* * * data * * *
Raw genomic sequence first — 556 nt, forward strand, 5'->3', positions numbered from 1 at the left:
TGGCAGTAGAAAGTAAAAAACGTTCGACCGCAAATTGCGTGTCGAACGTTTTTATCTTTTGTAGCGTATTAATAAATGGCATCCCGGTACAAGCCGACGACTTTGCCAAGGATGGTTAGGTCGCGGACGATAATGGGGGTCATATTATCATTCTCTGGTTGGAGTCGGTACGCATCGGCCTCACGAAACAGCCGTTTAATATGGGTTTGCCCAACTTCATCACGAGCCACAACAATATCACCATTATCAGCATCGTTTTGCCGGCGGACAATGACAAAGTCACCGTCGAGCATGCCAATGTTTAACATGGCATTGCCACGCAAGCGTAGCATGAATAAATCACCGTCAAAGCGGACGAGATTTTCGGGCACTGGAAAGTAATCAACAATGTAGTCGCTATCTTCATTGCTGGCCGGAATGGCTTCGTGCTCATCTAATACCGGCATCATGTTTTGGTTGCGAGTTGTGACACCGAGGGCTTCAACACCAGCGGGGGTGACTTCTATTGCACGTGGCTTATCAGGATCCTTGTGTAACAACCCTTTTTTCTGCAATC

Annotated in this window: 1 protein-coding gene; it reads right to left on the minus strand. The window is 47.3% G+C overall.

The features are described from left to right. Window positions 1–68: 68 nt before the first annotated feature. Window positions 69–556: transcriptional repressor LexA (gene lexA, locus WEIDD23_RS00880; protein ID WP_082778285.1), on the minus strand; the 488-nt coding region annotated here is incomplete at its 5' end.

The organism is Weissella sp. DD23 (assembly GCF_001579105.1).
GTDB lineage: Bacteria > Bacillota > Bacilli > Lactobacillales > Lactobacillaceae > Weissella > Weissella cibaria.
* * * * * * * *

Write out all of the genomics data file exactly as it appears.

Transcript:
Raw genomic sequence first — 556 nt, forward strand, 5'->3', positions numbered from 1 at the left:
TGGCAGTAGAAAGTAAAAAACGTTCGACCGCAAATTGCGTGTCGAACGTTTTTATCTTTTGTAGCGTATTAATAAATGGCATCCCGGTACAAGCCGACGACTTTGCCAAGGATGGTTAGGTCGCGGACGATAATGGGGGTCATATTATCATTCTCTGGTTGGAGTCGGTACGCATCGGCCTCACGAAACAGCCGTTTAATATGGGTTTGCCCAACTTCATCACGAGCCACAACAATATCACCATTATCAGCATCGTTTTGCCGGCGGACAATGACAAAGTCACCGTCGAGCATGCCAATGTTTAACATGGCATTGCCACGCAAGCGTAGCATGAATAAATCACCGTCAAAGCGGACGAGATTTTCGGGCACTGGAAAGTAATCAACAATGTAGTCGCTATCTTCATTGCTGGCCGGAATGGCTTCGTGCTCATCTAATACCGGCATCATGTTTTGGTTGCGAGTTGTGACACCGAGGGCTTCAACACCAGCGGGGGTGACTTCTATTGCACGTGGCTTATCAGGATCCTTGTGTAACAACCCTTTTTTCTGCAATC

Annotated in this window: 1 protein-coding gene; it reads right to left on the minus strand. The window is 47.3% G+C overall.

The features are described from left to right. Window positions 1–68: 68 nt before the first annotated feature. Window positions 69–556: transcriptional repressor LexA (gene lexA, locus WEIDD23_RS00880; protein ID WP_082778285.1), on the minus strand; the 488-nt coding region annotated here is incomplete at its 5' end.

The organism is Weissella sp. DD23 (assembly GCF_001579105.1).
GTDB lineage: Bacteria > Bacillota > Bacilli > Lactobacillales > Lactobacillaceae > Weissella > Weissella cibaria.